Coaching in varsity and professional sports has consistently been dominated by men, even on women’s teams. While professions that have been historically dominated by men, like medicine or law, have been working to increase the number of employed women, professional coaching has not had the same progress. As of now, women only account for 16 per cent of coaches at the university level, and that number has been declining in recent years.

The Varsity recently interviewed Michèle Bélanger, who’s been the head coach of the Varsity Blues women’s basketball team for the past 41 years. She discussed the importance of the acceptance of, and representation for, women in the field of coaching, and shared advice for younger women who are looking to find a career in sports management.

She also spoke about her strong belief that women’s sports teams should be coached by women.

“I believe that women should coach women, and women have to see, and young girls have to see that when you see a female coaching that those are options for career goals and there’s nothing wrong with that.”

Bélanger continued, “When you don’t see women coaching at a higher level, then there’s assumptions that those are not female driven careers, and that it’s never going to happen.”

Research has shown that women are discouraged from even entering coaching jobs in the first place.

While men will often disregard job requirements and believe that they are more likely to learn on the job, women are less likely to apply if they do not meet the qualifications when they’re applying. Similarly, much of the language used in job advertisements can be perceived as being catered toward men.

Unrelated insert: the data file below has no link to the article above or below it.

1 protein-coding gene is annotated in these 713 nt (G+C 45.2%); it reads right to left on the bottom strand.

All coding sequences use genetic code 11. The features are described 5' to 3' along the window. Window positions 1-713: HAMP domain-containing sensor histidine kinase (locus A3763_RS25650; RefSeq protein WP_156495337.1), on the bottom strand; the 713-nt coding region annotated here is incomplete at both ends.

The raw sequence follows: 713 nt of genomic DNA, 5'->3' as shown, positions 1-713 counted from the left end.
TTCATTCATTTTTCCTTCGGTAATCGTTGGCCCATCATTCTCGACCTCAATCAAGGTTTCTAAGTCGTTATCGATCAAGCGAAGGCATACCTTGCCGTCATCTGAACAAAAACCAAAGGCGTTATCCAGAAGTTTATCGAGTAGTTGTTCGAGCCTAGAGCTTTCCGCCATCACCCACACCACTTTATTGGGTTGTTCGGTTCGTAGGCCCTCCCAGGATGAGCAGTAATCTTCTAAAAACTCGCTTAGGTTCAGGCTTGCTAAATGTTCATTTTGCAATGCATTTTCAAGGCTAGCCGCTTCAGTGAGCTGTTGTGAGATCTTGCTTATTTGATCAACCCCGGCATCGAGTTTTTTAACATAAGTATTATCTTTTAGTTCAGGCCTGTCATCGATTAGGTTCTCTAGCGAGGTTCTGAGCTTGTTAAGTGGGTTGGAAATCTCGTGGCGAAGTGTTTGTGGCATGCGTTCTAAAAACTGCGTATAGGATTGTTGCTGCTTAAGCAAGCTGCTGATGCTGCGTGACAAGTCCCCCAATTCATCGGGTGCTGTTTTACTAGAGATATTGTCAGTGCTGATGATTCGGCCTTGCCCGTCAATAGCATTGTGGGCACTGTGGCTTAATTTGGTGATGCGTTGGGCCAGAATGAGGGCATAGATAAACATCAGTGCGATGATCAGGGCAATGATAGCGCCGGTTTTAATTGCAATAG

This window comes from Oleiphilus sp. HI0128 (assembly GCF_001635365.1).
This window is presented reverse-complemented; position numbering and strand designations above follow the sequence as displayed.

Bélanger’s assertion is in line with what is recommended by the Government of Canada. The Minister of Science and Sport’s Working Group on Gender Equity recommends that more women coaches be hired in women’s sports. Men sponsoring women’s sports and the hiring of women coaches can go a long way in the development of professional leagues.

For younger generations of women looking to go into a profession in the field of sports management and coaching, Bélanger stressed the importance of not getting discouraged or disappointed if they don’t fit in or find the perfect opportunity.

“Know that with every day, there’s changes that are being made and you just need to be resilient and persevere and speak up to what you believe is right. Have a voice and just be willing to make the sacrifices, because they are really important for generations to come.”